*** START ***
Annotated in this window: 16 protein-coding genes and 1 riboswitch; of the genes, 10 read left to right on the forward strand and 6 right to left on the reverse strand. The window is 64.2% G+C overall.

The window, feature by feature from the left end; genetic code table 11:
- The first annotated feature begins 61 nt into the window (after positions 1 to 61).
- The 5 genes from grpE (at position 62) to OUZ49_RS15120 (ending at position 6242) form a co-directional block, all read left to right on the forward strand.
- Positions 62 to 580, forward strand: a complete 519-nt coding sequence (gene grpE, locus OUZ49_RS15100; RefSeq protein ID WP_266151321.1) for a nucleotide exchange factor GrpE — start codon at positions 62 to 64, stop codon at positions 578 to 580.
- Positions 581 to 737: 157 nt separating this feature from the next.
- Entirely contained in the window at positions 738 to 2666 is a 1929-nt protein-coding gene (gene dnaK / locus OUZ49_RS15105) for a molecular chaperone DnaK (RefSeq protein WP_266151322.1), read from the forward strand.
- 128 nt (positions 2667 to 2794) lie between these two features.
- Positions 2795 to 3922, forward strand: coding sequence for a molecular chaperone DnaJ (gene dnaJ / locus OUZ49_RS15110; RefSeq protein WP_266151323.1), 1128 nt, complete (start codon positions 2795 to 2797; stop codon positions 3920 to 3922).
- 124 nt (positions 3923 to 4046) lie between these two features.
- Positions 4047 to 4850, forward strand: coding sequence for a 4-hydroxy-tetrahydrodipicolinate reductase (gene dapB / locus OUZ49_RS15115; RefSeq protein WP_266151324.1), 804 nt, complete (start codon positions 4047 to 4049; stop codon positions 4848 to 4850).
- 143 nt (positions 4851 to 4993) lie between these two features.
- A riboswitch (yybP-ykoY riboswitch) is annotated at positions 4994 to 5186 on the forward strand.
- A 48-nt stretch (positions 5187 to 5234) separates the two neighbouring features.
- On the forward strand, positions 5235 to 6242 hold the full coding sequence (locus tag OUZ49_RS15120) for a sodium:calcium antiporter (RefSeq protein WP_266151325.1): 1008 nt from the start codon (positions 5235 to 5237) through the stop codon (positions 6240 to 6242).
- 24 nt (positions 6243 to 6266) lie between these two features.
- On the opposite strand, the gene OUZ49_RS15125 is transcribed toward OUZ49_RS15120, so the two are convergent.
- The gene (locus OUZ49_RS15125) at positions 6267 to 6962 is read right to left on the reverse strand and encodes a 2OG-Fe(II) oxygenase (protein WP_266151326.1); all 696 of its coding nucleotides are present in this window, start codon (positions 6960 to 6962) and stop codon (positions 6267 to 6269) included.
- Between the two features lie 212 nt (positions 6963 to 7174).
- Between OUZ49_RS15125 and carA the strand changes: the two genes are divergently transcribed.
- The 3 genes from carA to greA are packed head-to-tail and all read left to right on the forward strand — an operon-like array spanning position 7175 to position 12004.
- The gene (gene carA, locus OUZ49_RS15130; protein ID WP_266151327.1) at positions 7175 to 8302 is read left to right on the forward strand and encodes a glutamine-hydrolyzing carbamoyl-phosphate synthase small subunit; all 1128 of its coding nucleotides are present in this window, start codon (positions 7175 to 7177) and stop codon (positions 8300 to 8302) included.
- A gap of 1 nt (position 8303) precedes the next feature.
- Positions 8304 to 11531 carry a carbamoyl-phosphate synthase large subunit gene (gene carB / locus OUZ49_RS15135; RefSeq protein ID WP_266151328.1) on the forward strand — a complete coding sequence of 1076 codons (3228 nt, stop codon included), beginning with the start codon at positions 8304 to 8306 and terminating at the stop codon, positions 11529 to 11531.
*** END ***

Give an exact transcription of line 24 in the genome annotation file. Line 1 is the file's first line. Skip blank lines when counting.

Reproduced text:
- Positions 8304 to 11531 carry a carbamoyl-phosphate synthase large subunit gene (gene carB / locus OUZ49_RS15135; RefSeq protein ID WP_266151328.1) on the forward strand — a complete coding sequence of 1076 codons (3228 nt, stop codon included), beginning with the start codon at positions 8304 to 8306 and terminating at the stop codon, positions 11529 to 11531.